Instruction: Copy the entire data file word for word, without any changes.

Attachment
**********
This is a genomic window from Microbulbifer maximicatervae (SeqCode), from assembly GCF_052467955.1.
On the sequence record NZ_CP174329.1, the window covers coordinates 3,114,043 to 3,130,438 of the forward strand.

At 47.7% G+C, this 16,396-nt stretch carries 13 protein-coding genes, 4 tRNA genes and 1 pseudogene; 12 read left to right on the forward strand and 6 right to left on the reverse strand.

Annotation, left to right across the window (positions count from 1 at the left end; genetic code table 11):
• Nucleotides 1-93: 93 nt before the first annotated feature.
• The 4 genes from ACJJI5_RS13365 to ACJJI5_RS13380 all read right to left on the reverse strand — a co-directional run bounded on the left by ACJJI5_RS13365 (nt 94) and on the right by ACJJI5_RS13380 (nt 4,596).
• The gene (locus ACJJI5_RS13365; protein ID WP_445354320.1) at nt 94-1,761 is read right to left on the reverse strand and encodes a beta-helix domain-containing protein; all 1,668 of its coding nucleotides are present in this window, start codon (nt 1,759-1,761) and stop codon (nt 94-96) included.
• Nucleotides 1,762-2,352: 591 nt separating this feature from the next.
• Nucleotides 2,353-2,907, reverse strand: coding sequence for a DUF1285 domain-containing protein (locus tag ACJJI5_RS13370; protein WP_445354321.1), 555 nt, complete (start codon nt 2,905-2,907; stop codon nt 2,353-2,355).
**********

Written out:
This is a genomic window from Microbulbifer maximicatervae (SeqCode), from assembly GCF_052467955.1.
On the sequence record NZ_CP174329.1, the window covers coordinates 3,114,043 to 3,130,438 of the forward strand.

At 47.7% G+C, this 16,396-nt stretch carries 13 protein-coding genes, 4 tRNA genes and 1 pseudogene; 12 read left to right on the forward strand and 6 right to left on the reverse strand.

Annotation, left to right across the window (positions count from 1 at the left end; genetic code table 11):
• Nucleotides 1-93: 93 nt before the first annotated feature.
• The 4 genes from ACJJI5_RS13365 to ACJJI5_RS13380 all read right to left on the reverse strand — a co-directional run bounded on the left by ACJJI5_RS13365 (nt 94) and on the right by ACJJI5_RS13380 (nt 4,596).
• The gene (locus ACJJI5_RS13365; protein ID WP_445354320.1) at nt 94-1,761 is read right to left on the reverse strand and encodes a beta-helix domain-containing protein; all 1,668 of its coding nucleotides are present in this window, start codon (nt 1,759-1,761) and stop codon (nt 94-96) included.
• Nucleotides 1,762-2,352: 591 nt separating this feature from the next.
• Nucleotides 2,353-2,907, reverse strand: coding sequence for a DUF1285 domain-containing protein (locus tag ACJJI5_RS13370; protein WP_445354321.1), 555 nt, complete (start codon nt 2,905-2,907; stop codon nt 2,353-2,355).